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The Digital Press Equation

(March 2008) posted on Thu Mar 06, 2008

How seven companies have successfully integrated digital presses.


By Jake Widman

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Harlequin acquired the Oce machines in the spring of 2006. One major selling point of the Oces, for Robinson, is that they produce books identical to the ones that come off the Quebecor offset presses. Harlequin web-feeds the two Variostreams the same paper as Quebecor uses, and they cut, fold, and stack the paper in one operation. It uses the CPS to produce the book covers-it’s not a mockup, it’s the actual cover that will appear on the shelves. The binder takes the book block and wraps the cover around it, and the result is a shelf-ready product impossible to tell from the "real thing."

Harlequin also chose the Oce machines, says Robinson, because "on the color side, we were looking for equipment that was simple to run and could accommodate our sizes and needs. We were putting them into an environment where the operators had no printing experience. The competitors’ operational demands were too significant for us to manage."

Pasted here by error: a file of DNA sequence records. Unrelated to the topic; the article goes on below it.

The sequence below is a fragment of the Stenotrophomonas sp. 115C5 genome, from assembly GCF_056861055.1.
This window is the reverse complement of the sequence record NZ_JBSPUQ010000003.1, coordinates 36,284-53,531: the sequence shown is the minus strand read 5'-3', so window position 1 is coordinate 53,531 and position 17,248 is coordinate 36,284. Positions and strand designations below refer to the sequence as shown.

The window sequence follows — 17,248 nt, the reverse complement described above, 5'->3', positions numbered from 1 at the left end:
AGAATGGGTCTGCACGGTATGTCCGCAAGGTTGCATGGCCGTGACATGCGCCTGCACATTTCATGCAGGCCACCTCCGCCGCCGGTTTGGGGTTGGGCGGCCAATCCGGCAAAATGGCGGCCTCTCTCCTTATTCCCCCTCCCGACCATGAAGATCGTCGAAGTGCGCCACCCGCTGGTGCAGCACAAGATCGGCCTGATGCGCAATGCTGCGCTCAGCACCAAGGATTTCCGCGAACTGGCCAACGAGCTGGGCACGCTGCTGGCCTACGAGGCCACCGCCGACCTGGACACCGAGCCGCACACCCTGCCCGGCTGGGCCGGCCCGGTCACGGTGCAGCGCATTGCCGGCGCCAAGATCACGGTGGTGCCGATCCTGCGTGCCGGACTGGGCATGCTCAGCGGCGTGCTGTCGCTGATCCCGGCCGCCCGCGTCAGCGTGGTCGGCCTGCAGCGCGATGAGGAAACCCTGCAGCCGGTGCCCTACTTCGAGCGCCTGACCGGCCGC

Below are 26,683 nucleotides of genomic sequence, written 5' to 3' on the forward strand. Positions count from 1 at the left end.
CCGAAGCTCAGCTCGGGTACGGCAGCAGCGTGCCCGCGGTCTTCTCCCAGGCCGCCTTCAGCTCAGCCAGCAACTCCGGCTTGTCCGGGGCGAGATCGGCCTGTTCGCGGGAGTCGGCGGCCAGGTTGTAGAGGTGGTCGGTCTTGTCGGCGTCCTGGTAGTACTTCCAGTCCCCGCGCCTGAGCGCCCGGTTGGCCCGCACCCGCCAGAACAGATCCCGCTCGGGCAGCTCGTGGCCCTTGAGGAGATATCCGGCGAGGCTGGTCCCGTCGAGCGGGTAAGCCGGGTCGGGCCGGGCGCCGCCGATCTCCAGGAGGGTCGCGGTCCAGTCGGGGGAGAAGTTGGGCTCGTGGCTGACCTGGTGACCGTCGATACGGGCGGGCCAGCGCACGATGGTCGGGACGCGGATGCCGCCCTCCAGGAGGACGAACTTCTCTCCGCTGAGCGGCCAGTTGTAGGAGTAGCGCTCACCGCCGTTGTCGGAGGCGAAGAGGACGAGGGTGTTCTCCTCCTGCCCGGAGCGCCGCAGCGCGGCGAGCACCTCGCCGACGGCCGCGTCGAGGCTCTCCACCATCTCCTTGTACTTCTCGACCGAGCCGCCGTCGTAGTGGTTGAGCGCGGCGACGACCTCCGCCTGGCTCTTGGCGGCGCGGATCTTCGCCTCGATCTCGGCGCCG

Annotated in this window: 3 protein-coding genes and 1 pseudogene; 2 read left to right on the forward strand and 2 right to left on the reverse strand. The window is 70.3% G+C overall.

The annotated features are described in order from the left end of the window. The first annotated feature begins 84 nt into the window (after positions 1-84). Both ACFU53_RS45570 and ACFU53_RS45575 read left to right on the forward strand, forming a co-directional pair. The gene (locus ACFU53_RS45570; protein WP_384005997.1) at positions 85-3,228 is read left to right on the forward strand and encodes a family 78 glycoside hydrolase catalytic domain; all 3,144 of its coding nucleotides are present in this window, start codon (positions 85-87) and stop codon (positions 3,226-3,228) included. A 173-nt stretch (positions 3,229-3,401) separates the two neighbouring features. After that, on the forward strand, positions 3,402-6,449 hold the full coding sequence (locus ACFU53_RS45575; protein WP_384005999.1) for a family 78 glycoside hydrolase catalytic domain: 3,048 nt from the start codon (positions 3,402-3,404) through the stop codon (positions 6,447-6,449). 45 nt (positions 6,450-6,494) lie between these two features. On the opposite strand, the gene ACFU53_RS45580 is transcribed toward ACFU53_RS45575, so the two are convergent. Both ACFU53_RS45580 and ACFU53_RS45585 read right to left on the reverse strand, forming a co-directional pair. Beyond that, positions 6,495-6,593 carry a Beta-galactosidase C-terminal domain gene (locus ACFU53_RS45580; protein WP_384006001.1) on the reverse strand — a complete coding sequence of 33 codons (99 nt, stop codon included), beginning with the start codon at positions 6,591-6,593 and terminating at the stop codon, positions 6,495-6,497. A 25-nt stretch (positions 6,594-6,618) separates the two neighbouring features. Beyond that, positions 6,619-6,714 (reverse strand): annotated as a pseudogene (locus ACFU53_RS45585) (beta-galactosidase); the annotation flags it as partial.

"The other thing that works well for us," says Robinson, "is that the same file we send to the offset printer can go to the CPS. It’s just a PDF file from InDesign-we create our own files for our books."

Meeting changing demands

Alliance (www.alliancerocktenn.com) is the merchandising and display division of Rock-Tenn, a large paper mill and folding-carton manufacturer. With locations in the US, Canada, Mexico, Argentina, and Chile, Rock-Tenn specializes in packaging products, merchandising displays, and bleached and recycled paperboard.

Alliance, which began business in 1991 and was purchased by Rock-Tenn in 1995, uses Agfa Dotrix digital presses to create its merchandising products. The company acquired a Dotrix Compact in 2004 and installed a second printer, a Dotrix Modular, just last fall. The point-of-purchase display market had begun to move toward reduced inventory and quick-turnaround printing, and the digital printers enabled Alliance to meet the changing demands, the company reports.

The Modular, an inkjet printer, can print nearly 10,000 square feet per hour, single sided, at 900 dpi and widths up to 24.8 inches. Alliance, though, generally only uses it for projects of up to 4000 square feet-more than that, and they turn to their offset or flexographic printers.


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